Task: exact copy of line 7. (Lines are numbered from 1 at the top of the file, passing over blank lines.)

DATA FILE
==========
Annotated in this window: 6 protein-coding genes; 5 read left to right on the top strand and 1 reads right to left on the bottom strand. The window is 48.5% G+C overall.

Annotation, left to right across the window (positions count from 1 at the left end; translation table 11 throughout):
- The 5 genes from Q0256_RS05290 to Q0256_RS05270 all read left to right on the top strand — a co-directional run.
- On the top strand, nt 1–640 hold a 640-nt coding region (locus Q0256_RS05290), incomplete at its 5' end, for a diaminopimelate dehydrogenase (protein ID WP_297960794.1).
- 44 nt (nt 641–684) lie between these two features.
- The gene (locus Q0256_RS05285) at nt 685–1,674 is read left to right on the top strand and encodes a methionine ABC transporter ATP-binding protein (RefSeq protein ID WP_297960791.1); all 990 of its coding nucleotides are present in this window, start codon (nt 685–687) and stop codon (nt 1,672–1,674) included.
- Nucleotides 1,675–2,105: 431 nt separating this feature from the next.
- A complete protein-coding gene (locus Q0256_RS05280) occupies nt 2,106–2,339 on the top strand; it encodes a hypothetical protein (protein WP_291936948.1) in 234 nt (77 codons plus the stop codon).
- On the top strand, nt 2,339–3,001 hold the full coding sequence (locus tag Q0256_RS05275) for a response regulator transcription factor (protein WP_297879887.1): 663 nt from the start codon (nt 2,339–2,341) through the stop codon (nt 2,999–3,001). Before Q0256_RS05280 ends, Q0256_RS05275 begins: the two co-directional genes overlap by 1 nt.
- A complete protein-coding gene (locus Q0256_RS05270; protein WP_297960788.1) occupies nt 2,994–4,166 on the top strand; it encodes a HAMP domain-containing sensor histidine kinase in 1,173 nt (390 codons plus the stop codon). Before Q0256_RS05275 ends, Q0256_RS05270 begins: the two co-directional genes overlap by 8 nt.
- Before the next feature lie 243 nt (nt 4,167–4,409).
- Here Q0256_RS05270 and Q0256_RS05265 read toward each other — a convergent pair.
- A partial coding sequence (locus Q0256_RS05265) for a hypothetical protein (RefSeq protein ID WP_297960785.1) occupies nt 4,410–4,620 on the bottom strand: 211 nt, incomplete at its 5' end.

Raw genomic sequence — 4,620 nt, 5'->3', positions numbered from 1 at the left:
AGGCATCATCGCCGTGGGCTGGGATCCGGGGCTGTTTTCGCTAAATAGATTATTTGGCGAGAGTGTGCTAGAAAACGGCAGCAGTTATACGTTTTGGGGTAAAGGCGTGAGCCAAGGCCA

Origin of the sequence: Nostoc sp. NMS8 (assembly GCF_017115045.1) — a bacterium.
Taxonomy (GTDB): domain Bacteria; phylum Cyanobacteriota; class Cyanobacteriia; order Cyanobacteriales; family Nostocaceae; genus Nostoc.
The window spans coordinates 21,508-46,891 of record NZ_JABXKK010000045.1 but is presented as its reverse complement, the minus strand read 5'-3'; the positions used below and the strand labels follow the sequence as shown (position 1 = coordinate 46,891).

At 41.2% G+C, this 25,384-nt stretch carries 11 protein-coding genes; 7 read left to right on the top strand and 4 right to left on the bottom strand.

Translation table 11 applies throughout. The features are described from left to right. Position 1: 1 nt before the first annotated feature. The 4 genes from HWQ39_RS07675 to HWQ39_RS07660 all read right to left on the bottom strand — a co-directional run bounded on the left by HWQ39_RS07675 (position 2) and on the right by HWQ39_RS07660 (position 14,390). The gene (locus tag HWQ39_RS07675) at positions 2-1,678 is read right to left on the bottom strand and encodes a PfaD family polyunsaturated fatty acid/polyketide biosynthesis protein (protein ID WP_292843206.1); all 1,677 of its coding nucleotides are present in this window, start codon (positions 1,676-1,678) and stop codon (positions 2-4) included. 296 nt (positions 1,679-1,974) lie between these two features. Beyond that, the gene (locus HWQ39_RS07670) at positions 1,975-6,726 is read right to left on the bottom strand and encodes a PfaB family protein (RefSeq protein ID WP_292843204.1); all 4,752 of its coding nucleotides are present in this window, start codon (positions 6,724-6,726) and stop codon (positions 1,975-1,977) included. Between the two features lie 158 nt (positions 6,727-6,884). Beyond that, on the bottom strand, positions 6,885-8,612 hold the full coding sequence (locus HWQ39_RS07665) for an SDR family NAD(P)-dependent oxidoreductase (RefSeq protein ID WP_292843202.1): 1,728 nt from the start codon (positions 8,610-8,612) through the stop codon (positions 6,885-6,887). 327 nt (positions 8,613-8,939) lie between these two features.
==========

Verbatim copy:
- Nucleotides 1,675–2,105: 431 nt separating this feature from the next.